The World Next Week podcast is up. Bob McMahon and I discussed the UN inspectors visiting Iran for a second time; the "Friends of Syria" meeting in Tunis; and the convening of G20 foreign ministers in Mexico.
- The signals coming out of Iran are mixed. Tehran’s boasts about landmark nuclear advances are tempered with a willingness to let visiting International Atomic Energy Agency (IAEA) inspectors return and offers to re-enter negotiations. These conflicting signals have experts debating whether they reflect a conscious effort to intimidate and buy time, or are evidence that the Iranian government is at odds with itself.
- The upcoming "Friends of Syria" meeting in Tunis is not likely to have much impact on events on the ground in Syria, where the death toll now exceeds 7,000. Syrian president Bashar al-Assad called this week for a referendum on a new constitution, a move that protesters might have hailed had it been made last summer. Now it looks like the outcome in Syria will be decided by the bullet, not the ballot.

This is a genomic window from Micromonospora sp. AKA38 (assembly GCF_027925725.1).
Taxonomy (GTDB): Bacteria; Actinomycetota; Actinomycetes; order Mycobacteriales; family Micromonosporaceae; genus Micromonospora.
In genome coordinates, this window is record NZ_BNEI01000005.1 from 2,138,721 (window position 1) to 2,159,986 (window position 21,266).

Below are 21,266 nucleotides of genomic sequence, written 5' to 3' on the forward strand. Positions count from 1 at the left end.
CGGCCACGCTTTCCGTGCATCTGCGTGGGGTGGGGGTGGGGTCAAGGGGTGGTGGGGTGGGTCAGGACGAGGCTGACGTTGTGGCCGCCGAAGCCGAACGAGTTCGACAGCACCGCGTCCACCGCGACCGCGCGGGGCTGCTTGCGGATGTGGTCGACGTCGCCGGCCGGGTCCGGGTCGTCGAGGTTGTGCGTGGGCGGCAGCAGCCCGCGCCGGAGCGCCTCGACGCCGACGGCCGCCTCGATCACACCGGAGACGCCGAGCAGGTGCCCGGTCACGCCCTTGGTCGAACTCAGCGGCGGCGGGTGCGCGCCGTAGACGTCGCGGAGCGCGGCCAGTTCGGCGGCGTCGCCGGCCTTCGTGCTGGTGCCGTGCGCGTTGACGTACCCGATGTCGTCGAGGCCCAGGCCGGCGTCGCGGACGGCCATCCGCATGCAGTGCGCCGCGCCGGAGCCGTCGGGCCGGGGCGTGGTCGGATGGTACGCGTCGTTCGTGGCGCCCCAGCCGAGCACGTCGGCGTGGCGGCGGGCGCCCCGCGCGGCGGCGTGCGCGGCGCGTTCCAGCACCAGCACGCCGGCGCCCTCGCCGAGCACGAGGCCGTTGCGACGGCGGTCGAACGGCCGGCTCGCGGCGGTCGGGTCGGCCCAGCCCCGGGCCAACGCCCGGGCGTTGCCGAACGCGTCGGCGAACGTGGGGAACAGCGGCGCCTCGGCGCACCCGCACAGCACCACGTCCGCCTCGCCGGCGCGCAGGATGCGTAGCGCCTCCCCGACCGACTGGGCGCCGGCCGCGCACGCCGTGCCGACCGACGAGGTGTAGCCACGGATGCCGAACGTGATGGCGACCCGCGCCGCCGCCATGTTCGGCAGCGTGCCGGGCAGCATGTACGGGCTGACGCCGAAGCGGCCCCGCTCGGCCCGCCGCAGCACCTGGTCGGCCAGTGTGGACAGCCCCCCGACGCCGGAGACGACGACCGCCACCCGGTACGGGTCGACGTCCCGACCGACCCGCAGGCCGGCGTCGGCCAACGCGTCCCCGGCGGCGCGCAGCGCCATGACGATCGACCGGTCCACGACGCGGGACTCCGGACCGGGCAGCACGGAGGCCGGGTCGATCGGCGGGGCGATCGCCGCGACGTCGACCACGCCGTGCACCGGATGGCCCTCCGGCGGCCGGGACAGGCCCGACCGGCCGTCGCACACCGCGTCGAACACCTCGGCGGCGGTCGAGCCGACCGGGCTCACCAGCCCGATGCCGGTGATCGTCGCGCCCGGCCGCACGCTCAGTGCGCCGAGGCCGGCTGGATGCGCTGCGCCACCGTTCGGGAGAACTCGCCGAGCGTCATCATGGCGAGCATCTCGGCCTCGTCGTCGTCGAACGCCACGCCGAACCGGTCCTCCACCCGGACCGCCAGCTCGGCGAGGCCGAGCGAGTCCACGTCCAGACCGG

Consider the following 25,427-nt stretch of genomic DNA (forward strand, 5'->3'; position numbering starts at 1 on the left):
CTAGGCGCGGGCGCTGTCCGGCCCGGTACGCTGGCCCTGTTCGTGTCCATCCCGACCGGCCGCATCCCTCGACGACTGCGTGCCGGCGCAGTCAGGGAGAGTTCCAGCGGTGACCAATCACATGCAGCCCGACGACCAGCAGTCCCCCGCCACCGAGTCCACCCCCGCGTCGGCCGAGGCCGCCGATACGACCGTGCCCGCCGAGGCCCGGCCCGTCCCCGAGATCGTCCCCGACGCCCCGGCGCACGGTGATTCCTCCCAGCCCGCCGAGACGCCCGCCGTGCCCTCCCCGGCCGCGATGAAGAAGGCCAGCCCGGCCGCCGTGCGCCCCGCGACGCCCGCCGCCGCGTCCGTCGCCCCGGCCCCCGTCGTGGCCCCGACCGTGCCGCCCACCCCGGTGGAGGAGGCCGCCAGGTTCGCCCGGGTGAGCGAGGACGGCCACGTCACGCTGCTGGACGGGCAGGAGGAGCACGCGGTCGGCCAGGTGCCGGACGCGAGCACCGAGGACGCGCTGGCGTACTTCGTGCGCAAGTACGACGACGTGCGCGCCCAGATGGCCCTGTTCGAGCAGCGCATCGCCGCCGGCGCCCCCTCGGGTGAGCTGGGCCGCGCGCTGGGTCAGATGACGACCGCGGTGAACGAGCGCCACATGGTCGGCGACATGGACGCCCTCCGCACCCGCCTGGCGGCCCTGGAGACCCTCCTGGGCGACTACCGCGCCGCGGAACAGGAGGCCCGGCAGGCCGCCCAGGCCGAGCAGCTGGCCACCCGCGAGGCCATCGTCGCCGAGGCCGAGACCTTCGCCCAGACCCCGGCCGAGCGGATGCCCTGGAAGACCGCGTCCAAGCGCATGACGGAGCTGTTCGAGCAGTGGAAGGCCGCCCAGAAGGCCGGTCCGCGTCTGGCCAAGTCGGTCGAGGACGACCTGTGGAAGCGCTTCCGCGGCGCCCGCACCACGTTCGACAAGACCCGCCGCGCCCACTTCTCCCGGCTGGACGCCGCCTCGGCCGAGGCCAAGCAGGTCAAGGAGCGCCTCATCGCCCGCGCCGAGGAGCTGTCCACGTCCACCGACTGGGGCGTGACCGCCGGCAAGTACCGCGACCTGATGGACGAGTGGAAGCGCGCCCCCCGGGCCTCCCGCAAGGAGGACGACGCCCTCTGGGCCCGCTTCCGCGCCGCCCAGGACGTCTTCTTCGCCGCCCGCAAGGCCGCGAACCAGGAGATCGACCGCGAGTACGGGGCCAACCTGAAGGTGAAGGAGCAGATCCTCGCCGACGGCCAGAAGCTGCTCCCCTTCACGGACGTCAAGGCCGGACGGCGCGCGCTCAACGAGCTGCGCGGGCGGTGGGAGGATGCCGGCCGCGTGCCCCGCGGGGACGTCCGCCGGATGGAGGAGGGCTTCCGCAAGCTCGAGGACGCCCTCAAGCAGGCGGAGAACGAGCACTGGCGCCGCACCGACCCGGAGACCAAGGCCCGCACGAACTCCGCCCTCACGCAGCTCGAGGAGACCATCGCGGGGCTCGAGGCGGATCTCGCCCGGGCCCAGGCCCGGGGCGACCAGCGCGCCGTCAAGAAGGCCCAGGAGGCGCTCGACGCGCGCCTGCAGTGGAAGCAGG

- The meeting of the G20 foreign ministers will focus on how the G20 can address issues such as green growth, sustainable development, and global responses for human development. None of these topics are ones that foreign ministries typically have much expertise in or say over.
- Bob’s Figure of the Week is 100. My Figure of the Week is Rick Santorum. As always, you have to listen to the podcast to find out why.
Reuters tracks a meeting between IAEA chief Yukiya Amano with the Iranian embassy in Vienna, and CNN’s Fareed Zakaria compares the current conflict between Israel and Iran to the Cold War. Foreign Policy’s Colum Lynch describes France and Turkey’s push to help Syria, and Bloomberg argues that the UN Security Council vote on Syria reveals that the UN may have "more gum than teeth." CFR’s Stewart Patrick previews the G20 meeting’s priorities, and the State Department outlines what Secretary of State Hillary Clinton hopes to accomplish while in Mexico.